Over the last few years, and increasing in recent months, Fareed Zakaria has thrown off the shackles of his public role as a foreign policy commentator to become Time Magazine’s voice on the obstacles to American decline. Almost alone among the journalistic Mandarins, Zakaria is the voice of reason, common sense and adult responsibility.
Nowhere is that more in evidence than his new column on the ideological blinders that cripple American Conservatism. In an era when government is considered reflexively bad by both Democrats and Republicans, Zakaria takes a little time to remind us of some simple facts:
what is the evidence that tax cuts are the best path to revive the U.S. economy? Taxes — federal and state combined — as a percentage of GDP are at their lowest level since 1950. The U.S. is among the lowest taxed of the big industrial economies. So the case that America is grinding to a halt because of high taxation is not based on facts but is simply a theoretical assertion. The rich countries that are in the best shape right now, with strong growth and low unemployment, are ones like Germany and Denmark, neither one characterized by low taxes.
Many Republican businessmen have told me that the Obama Administration is the most hostile to business in 50 years. Really? More than that of Richard Nixon, who presided over tax rates that reached 70%, regulations that spanned whole industries, and who actually instituted price and wage controls?
In fact, right now any discussion of government involvement in the economy — even to build vital infrastructure — is impossible because it is a cardinal tenet of the new conservatism that such involvement is always and forever bad. Meanwhile, across the globe, the world’s fastest-growing economy, China, has managed to use government involvement to create growth and jobs for three decades. From Singapore to South Korea to Germany to Canada, evidence abounds that some strategic actions by the government can act as catalysts for free-market growth.
The Republican Right may be the most out-of-touch but Zakaria goes too easy on the rest of America. The idea that government has any positive role to play is entirely absent from our political culture. We complain bitterly about the lack of enforcement from Washington over a slew of industries and regulations—none more than Washington’s failure to rein in the mortgage and banking industries—but refuse to pay government officials and badger them over any status-conferring perks.
Worse still, in our zeal to denigrate government, we have taken to venerating the least efficient and productive sector of our economy, philanthropy. With Bill Gates and Warren Buffett touring the world with their misguided campaign to divert even more of the world’s capital into this wasteful and unaccountable sector, The Economist recently ran a side-by-side comparison of the IBM Corporation and Carnegie Endowment to determine which entity had created more social good over the last half century:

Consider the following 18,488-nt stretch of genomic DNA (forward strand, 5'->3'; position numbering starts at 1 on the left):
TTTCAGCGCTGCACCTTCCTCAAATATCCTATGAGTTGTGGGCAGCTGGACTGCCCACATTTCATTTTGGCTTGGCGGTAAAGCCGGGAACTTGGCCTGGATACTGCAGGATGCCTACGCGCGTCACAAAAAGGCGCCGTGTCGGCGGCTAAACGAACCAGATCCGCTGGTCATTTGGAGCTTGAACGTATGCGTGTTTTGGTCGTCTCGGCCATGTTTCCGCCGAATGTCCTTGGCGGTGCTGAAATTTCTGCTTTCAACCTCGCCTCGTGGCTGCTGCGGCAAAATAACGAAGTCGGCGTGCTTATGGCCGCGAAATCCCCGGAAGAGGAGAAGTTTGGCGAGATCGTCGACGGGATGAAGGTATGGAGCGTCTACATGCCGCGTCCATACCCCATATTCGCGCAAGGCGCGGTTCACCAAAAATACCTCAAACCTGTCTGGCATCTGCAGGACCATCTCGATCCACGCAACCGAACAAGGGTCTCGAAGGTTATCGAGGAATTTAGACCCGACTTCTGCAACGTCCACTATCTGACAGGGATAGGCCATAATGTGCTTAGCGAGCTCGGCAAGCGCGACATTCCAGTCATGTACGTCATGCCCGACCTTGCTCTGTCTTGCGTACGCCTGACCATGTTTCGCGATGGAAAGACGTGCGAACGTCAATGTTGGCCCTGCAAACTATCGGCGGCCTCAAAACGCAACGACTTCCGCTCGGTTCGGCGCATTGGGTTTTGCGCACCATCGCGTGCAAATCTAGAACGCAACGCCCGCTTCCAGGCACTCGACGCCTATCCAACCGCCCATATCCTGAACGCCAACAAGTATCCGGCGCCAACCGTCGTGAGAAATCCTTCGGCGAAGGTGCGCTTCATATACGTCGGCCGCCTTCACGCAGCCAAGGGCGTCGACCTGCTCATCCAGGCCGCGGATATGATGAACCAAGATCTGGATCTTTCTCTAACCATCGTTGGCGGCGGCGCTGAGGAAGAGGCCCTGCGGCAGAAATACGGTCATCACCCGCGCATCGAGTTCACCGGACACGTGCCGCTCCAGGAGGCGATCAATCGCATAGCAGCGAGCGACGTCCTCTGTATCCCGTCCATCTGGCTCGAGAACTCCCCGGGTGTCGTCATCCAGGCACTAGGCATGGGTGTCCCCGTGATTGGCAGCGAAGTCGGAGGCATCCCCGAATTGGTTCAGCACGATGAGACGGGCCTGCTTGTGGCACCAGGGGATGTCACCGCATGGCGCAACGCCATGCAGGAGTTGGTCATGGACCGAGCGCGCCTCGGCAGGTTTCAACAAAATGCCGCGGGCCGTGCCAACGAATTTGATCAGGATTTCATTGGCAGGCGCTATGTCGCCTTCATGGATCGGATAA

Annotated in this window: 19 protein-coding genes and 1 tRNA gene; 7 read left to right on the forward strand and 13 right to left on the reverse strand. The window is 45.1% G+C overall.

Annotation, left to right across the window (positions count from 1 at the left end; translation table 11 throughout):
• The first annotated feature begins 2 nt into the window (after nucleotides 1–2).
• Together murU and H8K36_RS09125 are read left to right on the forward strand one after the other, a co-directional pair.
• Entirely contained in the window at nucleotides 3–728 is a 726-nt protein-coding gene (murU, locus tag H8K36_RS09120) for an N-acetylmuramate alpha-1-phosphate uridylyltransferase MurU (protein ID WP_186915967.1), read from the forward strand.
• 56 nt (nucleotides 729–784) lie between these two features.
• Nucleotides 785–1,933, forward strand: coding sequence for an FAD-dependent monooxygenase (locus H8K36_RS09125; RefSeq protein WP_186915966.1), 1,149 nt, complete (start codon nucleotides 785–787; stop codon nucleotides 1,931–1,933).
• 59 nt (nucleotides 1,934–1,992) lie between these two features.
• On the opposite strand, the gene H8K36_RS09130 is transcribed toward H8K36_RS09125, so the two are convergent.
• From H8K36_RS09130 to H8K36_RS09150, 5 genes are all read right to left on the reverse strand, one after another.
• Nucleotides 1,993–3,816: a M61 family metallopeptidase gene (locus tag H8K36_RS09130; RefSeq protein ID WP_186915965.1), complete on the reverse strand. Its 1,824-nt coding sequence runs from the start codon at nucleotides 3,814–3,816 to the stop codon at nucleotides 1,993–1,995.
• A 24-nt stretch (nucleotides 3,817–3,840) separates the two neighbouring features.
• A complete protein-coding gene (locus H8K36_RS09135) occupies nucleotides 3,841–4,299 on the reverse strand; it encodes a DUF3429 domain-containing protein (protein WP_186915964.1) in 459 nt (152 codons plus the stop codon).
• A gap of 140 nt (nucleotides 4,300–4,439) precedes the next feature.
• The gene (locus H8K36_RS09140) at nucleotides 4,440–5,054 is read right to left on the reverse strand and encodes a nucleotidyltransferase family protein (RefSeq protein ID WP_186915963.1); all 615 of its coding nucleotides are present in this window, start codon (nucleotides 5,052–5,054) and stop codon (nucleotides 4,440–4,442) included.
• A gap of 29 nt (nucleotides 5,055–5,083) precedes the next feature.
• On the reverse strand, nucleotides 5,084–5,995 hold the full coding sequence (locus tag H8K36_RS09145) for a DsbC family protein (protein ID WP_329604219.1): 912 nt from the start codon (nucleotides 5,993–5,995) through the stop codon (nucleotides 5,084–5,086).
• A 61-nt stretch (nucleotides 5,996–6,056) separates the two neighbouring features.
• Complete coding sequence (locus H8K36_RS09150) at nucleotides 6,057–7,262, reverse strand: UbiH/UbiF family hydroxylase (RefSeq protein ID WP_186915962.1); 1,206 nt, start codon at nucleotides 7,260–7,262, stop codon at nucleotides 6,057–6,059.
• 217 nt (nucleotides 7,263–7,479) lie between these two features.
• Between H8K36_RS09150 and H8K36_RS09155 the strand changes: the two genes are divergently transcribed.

Judged on the past 50 years, there is a strong case for saying IBM has had more impact than Carnegie—especially if you count its accidental contribution to philanthropy by incompetently failing to stop Mr Gates from creating Microsoft. In part this is because its business, the management of information, has unusually large social benefits, and causes relatively few social or environmental costs.
In future, IBM expects to play an even greater role in profitably solving social problems by working with governments. “Everybody says they’re unsolvable—safe borders, clean water, energy. But the application of technology can solve a lot of these things we wrestle with,” points out Mr Palmisano. Firms in other, dirtier industries may not compare against philanthropy so well.
The Economist goes on to guess that the reason the Carnegie Endowment has not kept up with IBM is simply the dynamic nature of competition. Surviving a near-death experience and since having been remade again, IBM’s need to compete keeps the company from becoming sclerotic and complacent. The charity has no commensurate mechanism to keep it’s leaders “up at night.”
Returning to Zakaria’s point, what’s most striking about this bake off between IBM and Carnegie is that the mother of all social institutions–government–is absent from the evaluation. Despite government’s pervasive role–for both good and ill–in our lives, Americans seem determined to ignore its existence.
Even with all its flaws, government has accountability and competition built into the democratic system. The only question is why we—as citizens—don’t demand more of it.
How Today’s Conservatism Lost Touch with Reality
Time Magazine, June 16, 2011
The Centarians Square Up
The Economist, June 9, 2011
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